How was 2021 for Quotient Sciences, particularly within the US?
In February 2021, Quotient Sciences expanded its portfolio of services to include drug substance and bioanalysis capabilities by acquiring the Alnwick facility from Arcinova, a UK-based CDMO. Over the past year we have been focused on fully integrating these capabilities into our core Translational Pharmaceutics platform, saving our customers significant time and costs by integrating drug development and clinical testing services within a development program under a single clinical protocol. We also went through a series of organic investments at five of our seven sites, where we have been increasing drug substance, clinical trial manufacturing, and clinical testing space. These investments have either been completed or are ongoing and will be completed in 2022.
In recent years, there has been phenomenal investment in pharmaceutical R&D, and the number of molecules continues to grow. Aligned with this increase, Quotient Sciences’ customer base has grown to approximately 500 customers across the US and Europe. We have operating sites in both the UK and the US, but 80% of our revenues are generated from US-based customers.
Can you explain the importance for drug developers to have a CDMO that can manage both drug substance and drug product in parallel?
Quotient Sciences wants to support our customers with their molecules earlier in the development process, from the point at which the drug candidate molecule is selected from the discovery program. By incorporating our scientific expertise and development technologies at an early stage we can help them make the most data-informed decision possible. We can then implement a seamless program of work that integrates drug substance synthesis and manufacturing into our Translational Pharmaceutics platform to provide time and cost savings.
Have you noticed increased interest in the development of more targeted drugs?
Approximately 50% of drugs approved by the FDA over the past five years have been for orphan/rare disease indications. This presents a unique challenge and opportunity to the industry, as historically service providers and pharmaceutical companies looked for big blockbuster drugs that would be prescribed to millions of patients. Today, patient populations are becoming more targeted with an increased focus on rare diseases. To support this, supply chains must be more flexible. When we manufacture a product, the customer then delivers it to patients, either in clinical trials or on the market. In the case of products for orphan diseases, the customer can either make a significant upfront investment and manufacture a large amount of product with an extended shelf life, or wait until patients have been recruited and deliver the product on an almost just-in-time basis. Quotient Sciences has created the protocols and methodology to just-in-time manufacture, package, label, ship and deliver product to clinics within a two-week time frame. With this model, managing the supply chain and logistics is fundamental. We are currently looking at acquisition targets that will help us bridge more firmly into this space, given our belief that just-in-time manufacturing will play an integral part in the future of drug manufacturing, specifically in more specialized and targeted therapeutic areas.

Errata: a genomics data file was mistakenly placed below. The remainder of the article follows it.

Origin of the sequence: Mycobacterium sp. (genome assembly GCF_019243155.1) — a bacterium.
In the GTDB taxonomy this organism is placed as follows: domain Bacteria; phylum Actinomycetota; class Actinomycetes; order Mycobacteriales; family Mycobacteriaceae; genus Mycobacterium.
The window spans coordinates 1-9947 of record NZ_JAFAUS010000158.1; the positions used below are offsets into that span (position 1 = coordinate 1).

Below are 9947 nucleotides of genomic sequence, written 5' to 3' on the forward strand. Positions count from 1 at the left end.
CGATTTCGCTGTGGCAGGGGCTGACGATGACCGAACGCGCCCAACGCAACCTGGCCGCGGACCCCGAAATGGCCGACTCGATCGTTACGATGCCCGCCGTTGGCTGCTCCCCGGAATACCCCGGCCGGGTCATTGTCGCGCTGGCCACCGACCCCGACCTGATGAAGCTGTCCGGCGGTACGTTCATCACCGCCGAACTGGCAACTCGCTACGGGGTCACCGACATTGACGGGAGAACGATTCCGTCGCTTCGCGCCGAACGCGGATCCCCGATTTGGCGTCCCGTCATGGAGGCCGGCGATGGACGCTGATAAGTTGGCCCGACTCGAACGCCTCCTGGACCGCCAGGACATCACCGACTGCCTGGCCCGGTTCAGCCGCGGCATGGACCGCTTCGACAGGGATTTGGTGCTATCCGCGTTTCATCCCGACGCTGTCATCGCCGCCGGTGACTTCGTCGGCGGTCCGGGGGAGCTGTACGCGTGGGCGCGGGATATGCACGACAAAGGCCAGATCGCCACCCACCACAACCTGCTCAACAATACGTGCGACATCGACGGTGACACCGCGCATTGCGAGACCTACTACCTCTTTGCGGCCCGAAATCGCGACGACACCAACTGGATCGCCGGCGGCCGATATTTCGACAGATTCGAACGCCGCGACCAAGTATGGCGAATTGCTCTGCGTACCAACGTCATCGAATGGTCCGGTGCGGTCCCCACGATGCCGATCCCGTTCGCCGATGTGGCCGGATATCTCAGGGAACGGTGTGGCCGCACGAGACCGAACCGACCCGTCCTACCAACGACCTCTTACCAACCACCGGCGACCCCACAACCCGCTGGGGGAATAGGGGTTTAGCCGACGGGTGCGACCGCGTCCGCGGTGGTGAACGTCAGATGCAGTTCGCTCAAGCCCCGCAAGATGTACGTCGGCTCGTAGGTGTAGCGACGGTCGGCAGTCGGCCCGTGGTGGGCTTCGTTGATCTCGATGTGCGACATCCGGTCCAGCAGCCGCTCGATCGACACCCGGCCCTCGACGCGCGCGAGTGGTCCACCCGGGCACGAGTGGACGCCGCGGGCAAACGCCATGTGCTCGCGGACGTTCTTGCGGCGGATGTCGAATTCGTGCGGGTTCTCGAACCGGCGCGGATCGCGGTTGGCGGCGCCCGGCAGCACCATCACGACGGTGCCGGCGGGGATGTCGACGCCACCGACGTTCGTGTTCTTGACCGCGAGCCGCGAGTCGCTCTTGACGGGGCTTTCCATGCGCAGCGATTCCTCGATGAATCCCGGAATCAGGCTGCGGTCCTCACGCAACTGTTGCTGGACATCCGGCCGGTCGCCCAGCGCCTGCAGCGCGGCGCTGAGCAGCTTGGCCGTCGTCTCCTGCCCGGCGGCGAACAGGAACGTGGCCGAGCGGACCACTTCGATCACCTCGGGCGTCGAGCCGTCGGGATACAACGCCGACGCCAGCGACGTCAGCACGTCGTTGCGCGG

At what stage of the drug development process is the element of speed or integration most critical to customers?
Our principal focus is on the early phases of drug development, from the point of candidate selection through to proof of concept. Through the eyes of a drug developer, this phase of development is loaded with risk. This process is more difficult if the customer is working with multiple outsourced parties. The focus of our integrated Translational Pharmaceutics programs is to provide the customer with a development platform capable of responding in real-time to emerging development data and maintain an overall timeline to proof of concept.
Quotient Sciences is investing US$8 million into expansion efforts for in-house API synthesis and manufacturing. What is the company’s goal with this investment?
We have seen increased demand towards local API production in both the US and the UK due to supply chain challenges caused by the pandemic and geopolitical issues. Our API capacity expansion will allow us to manage the drug substance and drug product supply chains in-house for our customers and ensure that APIs are supplied on time and at the right quantity and quality to drive the development program.